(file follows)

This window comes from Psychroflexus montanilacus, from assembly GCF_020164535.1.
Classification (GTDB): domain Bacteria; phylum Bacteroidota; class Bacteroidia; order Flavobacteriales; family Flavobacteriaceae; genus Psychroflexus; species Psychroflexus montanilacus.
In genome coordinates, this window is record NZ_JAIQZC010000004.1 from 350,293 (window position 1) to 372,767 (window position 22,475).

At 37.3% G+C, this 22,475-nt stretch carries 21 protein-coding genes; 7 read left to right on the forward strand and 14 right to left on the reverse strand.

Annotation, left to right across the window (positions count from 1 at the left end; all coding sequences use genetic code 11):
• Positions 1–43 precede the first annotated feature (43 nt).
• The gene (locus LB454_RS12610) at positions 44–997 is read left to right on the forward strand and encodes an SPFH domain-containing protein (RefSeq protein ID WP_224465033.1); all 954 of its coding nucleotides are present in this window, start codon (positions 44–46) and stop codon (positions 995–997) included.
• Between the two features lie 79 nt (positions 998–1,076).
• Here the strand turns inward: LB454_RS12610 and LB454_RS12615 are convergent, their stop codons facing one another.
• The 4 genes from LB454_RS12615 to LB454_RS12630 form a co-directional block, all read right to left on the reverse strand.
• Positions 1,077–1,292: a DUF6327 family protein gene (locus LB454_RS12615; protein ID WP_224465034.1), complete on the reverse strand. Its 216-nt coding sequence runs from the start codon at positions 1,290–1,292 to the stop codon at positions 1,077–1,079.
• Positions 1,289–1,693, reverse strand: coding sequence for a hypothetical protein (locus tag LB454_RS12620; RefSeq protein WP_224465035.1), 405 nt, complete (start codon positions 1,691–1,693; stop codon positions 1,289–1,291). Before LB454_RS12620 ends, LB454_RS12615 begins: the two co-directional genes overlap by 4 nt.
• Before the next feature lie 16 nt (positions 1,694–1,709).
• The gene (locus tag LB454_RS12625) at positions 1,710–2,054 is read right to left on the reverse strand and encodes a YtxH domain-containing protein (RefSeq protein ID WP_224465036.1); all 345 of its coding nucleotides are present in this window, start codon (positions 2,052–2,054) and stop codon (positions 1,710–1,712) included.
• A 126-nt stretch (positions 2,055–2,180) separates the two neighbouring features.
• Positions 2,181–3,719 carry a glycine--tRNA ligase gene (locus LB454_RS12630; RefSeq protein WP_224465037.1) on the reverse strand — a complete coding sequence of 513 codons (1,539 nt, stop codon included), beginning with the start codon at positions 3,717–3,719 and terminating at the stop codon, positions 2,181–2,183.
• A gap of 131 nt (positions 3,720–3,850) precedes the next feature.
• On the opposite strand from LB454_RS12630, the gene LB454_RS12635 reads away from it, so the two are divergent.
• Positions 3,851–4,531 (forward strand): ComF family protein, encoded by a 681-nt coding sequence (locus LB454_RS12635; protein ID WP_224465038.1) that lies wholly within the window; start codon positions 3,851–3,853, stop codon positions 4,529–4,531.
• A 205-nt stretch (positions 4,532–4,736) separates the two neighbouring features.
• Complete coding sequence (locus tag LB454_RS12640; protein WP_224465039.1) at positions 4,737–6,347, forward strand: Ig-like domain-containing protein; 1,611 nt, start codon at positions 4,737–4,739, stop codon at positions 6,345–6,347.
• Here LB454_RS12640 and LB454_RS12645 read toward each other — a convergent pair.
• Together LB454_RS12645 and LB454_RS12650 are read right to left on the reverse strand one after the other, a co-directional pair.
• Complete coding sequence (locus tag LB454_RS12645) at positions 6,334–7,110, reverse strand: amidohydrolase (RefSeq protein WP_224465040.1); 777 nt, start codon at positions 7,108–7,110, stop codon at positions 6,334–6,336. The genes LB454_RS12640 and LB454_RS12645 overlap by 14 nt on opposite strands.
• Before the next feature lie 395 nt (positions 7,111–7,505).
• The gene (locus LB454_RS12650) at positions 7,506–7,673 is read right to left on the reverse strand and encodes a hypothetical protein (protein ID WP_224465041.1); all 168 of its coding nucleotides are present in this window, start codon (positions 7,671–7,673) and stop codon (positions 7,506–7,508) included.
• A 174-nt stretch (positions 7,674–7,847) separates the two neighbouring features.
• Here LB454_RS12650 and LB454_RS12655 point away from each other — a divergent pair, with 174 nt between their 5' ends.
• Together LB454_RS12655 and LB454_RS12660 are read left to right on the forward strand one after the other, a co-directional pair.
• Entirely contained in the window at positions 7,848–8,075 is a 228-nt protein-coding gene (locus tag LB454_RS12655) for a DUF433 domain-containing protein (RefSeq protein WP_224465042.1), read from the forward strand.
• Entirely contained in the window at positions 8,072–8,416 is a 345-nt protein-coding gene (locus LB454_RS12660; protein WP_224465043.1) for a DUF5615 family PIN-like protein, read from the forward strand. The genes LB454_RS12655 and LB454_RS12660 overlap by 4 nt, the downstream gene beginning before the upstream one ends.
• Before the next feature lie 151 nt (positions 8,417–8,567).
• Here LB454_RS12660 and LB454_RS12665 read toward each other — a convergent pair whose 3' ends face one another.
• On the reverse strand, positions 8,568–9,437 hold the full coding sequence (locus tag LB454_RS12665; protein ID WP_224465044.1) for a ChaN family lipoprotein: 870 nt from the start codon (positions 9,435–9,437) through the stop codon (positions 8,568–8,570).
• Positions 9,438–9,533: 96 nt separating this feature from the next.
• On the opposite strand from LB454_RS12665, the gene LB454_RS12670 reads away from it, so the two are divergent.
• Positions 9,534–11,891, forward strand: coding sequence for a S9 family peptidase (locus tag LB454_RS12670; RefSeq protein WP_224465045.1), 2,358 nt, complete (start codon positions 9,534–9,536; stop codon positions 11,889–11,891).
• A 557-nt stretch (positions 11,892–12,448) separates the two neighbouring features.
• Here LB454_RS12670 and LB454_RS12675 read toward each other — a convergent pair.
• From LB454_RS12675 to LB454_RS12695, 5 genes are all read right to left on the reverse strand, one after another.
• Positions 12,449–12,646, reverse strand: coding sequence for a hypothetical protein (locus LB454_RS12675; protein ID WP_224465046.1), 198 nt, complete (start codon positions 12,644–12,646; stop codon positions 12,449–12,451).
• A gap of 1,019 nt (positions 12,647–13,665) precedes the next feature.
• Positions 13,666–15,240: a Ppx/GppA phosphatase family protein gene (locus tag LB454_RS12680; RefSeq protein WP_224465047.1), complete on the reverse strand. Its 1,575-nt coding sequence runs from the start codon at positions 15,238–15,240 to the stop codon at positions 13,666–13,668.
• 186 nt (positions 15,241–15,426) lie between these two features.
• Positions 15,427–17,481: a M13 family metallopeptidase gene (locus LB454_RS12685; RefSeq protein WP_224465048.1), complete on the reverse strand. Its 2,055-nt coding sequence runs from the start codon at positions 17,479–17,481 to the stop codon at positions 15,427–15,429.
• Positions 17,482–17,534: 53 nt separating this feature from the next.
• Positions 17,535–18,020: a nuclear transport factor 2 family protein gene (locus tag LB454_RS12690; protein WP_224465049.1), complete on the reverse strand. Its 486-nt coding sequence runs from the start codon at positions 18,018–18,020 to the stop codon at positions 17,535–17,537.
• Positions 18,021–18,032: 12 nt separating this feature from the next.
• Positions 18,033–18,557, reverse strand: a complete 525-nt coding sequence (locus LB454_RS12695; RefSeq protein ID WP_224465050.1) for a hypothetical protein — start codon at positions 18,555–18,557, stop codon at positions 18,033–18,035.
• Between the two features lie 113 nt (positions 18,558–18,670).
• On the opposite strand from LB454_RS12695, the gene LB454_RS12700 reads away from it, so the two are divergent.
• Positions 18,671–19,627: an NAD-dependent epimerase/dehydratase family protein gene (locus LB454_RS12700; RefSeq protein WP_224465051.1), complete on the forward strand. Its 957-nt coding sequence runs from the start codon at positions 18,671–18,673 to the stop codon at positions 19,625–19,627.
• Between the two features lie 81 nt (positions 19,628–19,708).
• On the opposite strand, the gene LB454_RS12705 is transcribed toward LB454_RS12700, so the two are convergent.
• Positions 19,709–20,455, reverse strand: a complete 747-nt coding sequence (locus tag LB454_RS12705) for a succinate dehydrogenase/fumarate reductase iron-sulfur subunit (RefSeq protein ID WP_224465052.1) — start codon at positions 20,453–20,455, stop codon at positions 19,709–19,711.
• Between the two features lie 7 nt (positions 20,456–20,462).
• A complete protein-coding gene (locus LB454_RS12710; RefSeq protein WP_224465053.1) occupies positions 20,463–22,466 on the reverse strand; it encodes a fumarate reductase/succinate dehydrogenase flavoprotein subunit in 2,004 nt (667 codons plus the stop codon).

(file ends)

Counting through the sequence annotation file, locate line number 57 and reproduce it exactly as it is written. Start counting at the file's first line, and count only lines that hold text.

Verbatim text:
• A complete protein-coding gene (locus LB454_RS12710; RefSeq protein WP_224465053.1) occupies positions 20,463–22,466 on the reverse strand; it encodes a fumarate reductase/succinate dehydrogenase flavoprotein subunit in 2,004 nt (667 codons plus the stop codon).